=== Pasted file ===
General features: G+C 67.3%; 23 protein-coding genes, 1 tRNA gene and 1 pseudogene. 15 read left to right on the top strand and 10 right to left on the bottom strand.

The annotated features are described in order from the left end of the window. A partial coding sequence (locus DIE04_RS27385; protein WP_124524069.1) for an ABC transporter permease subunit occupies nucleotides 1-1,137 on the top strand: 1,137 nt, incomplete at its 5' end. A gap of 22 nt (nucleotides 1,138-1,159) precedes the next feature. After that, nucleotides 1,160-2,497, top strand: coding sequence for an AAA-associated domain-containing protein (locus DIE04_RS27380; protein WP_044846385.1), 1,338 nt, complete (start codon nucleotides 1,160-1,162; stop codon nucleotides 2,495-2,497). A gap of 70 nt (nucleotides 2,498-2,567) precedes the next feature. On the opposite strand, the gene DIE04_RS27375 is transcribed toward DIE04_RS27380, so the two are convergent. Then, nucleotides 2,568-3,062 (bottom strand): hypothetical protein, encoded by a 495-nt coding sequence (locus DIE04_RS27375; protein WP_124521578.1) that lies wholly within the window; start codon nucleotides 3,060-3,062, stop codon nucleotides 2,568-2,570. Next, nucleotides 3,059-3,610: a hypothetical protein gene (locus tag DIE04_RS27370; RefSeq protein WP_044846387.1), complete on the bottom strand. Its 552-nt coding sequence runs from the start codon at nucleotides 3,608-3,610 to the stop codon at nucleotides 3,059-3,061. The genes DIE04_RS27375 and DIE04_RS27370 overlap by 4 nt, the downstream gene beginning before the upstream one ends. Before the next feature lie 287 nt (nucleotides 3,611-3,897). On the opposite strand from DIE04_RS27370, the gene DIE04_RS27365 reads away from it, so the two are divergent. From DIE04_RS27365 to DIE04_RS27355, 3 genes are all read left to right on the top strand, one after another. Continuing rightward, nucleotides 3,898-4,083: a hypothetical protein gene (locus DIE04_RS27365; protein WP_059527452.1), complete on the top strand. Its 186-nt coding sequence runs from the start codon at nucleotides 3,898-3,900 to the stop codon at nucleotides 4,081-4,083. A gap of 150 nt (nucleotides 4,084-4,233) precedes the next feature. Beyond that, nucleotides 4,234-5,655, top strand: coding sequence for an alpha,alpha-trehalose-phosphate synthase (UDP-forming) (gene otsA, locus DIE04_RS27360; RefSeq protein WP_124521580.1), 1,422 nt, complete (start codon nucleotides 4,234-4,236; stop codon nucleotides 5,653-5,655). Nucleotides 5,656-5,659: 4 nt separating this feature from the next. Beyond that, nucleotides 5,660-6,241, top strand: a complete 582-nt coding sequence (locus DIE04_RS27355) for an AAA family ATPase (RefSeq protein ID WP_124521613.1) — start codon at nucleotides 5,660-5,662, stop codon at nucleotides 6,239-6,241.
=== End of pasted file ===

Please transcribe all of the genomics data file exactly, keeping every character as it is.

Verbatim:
General features: G+C 67.3%; 23 protein-coding genes, 1 tRNA gene and 1 pseudogene. 15 read left to right on the top strand and 10 right to left on the bottom strand.

The annotated features are described in order from the left end of the window. A partial coding sequence (locus DIE04_RS27385; protein WP_124524069.1) for an ABC transporter permease subunit occupies nucleotides 1-1,137 on the top strand: 1,137 nt, incomplete at its 5' end. A gap of 22 nt (nucleotides 1,138-1,159) precedes the next feature. After that, nucleotides 1,160-2,497, top strand: coding sequence for an AAA-associated domain-containing protein (locus DIE04_RS27380; protein WP_044846385.1), 1,338 nt, complete (start codon nucleotides 1,160-1,162; stop codon nucleotides 2,495-2,497). A gap of 70 nt (nucleotides 2,498-2,567) precedes the next feature. On the opposite strand, the gene DIE04_RS27375 is transcribed toward DIE04_RS27380, so the two are convergent. Then, nucleotides 2,568-3,062 (bottom strand): hypothetical protein, encoded by a 495-nt coding sequence (locus DIE04_RS27375; protein WP_124521578.1) that lies wholly within the window; start codon nucleotides 3,060-3,062, stop codon nucleotides 2,568-2,570. Next, nucleotides 3,059-3,610: a hypothetical protein gene (locus tag DIE04_RS27370; RefSeq protein WP_044846387.1), complete on the bottom strand. Its 552-nt coding sequence runs from the start codon at nucleotides 3,608-3,610 to the stop codon at nucleotides 3,059-3,061. The genes DIE04_RS27375 and DIE04_RS27370 overlap by 4 nt, the downstream gene beginning before the upstream one ends. Before the next feature lie 287 nt (nucleotides 3,611-3,897). On the opposite strand from DIE04_RS27370, the gene DIE04_RS27365 reads away from it, so the two are divergent. From DIE04_RS27365 to DIE04_RS27355, 3 genes are all read left to right on the top strand, one after another. Continuing rightward, nucleotides 3,898-4,083: a hypothetical protein gene (locus DIE04_RS27365; protein WP_059527452.1), complete on the top strand. Its 186-nt coding sequence runs from the start codon at nucleotides 3,898-3,900 to the stop codon at nucleotides 4,081-4,083. A gap of 150 nt (nucleotides 4,084-4,233) precedes the next feature. Beyond that, nucleotides 4,234-5,655, top strand: coding sequence for an alpha,alpha-trehalose-phosphate synthase (UDP-forming) (gene otsA, locus DIE04_RS27360; RefSeq protein WP_124521580.1), 1,422 nt, complete (start codon nucleotides 4,234-4,236; stop codon nucleotides 5,653-5,655). Nucleotides 5,656-5,659: 4 nt separating this feature from the next. Beyond that, nucleotides 5,660-6,241, top strand: a complete 582-nt coding sequence (locus DIE04_RS27355) for an AAA family ATPase (RefSeq protein ID WP_124521613.1) — start codon at nucleotides 5,660-5,662, stop codon at nucleotides 6,239-6,241.